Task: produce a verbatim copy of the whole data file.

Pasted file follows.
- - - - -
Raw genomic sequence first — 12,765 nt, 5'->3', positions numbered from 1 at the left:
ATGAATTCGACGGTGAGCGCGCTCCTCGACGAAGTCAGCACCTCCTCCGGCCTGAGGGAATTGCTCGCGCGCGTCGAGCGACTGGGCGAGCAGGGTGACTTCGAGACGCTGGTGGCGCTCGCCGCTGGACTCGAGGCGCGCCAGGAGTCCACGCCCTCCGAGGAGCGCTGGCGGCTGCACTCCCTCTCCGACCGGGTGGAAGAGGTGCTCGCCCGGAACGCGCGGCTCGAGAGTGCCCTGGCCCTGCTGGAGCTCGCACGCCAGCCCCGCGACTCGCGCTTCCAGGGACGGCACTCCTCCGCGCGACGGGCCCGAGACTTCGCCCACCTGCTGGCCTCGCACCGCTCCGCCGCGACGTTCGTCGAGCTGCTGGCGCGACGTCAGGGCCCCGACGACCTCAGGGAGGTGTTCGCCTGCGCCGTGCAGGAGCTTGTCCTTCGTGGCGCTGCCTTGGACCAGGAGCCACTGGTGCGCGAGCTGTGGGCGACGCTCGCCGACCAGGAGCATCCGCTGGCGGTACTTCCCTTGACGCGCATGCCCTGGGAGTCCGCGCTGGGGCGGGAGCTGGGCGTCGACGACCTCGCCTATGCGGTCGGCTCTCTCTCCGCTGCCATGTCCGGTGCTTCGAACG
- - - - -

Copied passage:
Raw genomic sequence first — 12,765 nt, 5'->3', positions numbered from 1 at the left:
ATGAATTCGACGGTGAGCGCGCTCCTCGACGAAGTCAGCACCTCCTCCGGCCTGAGGGAATTGCTCGCGCGCGTCGAGCGACTGGGCGAGCAGGGTGACTTCGAGACGCTGGTGGCGCTCGCCGCTGGACTCGAGGCGCGCCAGGAGTCCACGCCCTCCGAGGAGCGCTGGCGGCTGCACTCCCTCTCCGACCGGGTGGAAGAGGTGCTCGCCCGGAACGCGCGGCTCGAGAGTGCCCTGGCCCTGCTGGAGCTCGCACGCCAGCCCCGCGACTCGCGCTTCCAGGGACGGCACTCCTCCGCGCGACGGGCCCGAGACTTCGCCCACCTGCTGGCCTCGCACCGCTCCGCCGCGACGTTCGTCGAGCTGCTGGCGCGACGTCAGGGCCCCGACGACCTCAGGGAGGTGTTCGCCTGCGCCGTGCAGGAGCTTGTCCTTCGTGGCGCTGCCTTGGACCAGGAGCCACTGGTGCGCGAGCTGTGGGCGACGCTCGCCGACCAGGAGCATCCGCTGGCGGTACTTCCCTTGACGCGCATGCCCTGGGAGTCCGCGCTGGGGCGGGAGCTGGGCGTCGACGACCTCGCCTATGCGGTCGGCTCTCTCTCCGCTGCCATGTCCGGTGCTTCGAACG